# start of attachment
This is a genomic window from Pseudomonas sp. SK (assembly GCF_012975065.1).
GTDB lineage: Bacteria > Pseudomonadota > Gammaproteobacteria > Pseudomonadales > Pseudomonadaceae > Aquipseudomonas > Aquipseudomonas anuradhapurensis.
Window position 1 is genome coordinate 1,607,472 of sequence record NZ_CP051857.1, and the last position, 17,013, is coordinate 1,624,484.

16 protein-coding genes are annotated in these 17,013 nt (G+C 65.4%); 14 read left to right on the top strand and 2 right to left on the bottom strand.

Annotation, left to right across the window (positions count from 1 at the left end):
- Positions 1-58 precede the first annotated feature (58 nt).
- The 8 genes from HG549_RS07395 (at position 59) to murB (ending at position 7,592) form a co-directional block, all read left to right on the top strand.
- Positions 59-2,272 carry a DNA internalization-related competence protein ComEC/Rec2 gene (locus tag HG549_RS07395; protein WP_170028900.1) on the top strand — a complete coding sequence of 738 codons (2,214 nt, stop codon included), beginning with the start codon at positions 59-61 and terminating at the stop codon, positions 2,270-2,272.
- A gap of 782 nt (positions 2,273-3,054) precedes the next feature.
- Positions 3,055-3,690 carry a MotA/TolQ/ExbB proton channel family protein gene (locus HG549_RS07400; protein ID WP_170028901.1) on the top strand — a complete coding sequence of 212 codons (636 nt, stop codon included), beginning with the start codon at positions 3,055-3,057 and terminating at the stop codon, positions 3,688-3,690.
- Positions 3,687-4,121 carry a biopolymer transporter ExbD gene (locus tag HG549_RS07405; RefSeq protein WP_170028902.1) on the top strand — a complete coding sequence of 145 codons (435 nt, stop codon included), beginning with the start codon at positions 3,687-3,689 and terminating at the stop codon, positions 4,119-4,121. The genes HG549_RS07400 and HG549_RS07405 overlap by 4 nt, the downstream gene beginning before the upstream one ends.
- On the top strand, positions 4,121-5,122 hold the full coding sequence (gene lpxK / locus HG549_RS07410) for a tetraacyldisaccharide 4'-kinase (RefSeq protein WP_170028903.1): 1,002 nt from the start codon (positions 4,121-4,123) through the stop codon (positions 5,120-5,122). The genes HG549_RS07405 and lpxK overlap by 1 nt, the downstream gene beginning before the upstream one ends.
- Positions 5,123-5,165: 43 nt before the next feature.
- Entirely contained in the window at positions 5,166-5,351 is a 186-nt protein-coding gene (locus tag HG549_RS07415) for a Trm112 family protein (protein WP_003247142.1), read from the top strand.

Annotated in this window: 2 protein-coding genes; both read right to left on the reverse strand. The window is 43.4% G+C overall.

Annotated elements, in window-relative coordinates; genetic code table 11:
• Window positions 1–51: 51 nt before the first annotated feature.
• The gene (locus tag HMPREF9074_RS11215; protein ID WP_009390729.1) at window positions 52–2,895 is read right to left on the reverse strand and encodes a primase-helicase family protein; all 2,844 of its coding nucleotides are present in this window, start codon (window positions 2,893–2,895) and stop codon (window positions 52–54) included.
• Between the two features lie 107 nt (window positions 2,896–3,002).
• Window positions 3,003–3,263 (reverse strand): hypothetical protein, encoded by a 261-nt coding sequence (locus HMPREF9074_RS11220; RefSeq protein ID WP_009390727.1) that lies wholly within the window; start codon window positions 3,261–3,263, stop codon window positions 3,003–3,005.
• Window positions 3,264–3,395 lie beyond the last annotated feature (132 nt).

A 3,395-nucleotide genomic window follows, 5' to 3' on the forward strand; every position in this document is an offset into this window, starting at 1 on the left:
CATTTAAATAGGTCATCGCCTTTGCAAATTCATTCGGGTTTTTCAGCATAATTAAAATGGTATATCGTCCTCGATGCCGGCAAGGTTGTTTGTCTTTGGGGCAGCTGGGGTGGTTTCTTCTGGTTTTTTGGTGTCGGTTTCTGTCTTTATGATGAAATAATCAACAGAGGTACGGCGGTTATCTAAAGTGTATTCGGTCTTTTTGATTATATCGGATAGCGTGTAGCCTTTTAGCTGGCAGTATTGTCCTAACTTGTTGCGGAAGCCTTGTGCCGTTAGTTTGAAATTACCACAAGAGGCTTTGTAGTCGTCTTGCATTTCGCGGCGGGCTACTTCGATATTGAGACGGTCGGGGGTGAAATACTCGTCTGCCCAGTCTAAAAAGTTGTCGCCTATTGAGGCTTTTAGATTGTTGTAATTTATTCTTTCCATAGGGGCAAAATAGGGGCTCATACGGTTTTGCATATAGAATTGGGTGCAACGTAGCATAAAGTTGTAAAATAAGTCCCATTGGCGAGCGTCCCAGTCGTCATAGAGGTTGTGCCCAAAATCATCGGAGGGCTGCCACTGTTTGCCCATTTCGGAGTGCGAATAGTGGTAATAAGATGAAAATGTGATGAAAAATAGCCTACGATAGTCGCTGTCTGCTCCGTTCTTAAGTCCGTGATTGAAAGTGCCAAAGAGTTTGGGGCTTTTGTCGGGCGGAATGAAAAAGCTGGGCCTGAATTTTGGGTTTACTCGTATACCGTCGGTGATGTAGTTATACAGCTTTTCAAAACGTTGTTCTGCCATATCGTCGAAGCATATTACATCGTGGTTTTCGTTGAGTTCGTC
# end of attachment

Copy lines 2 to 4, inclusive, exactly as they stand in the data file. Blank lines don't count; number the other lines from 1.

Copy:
GTDB lineage: Bacteria > Pseudomonadota > Gammaproteobacteria > Pseudomonadales > Pseudomonadaceae > Aquipseudomonas > Aquipseudomonas anuradhapurensis.
Window position 1 is genome coordinate 1,607,472 of sequence record NZ_CP051857.1, and the last position, 17,013, is coordinate 1,624,484.

16 protein-coding genes are annotated in these 17,013 nt (G+C 65.4%); 14 read left to right on the top strand and 2 right to left on the bottom strand.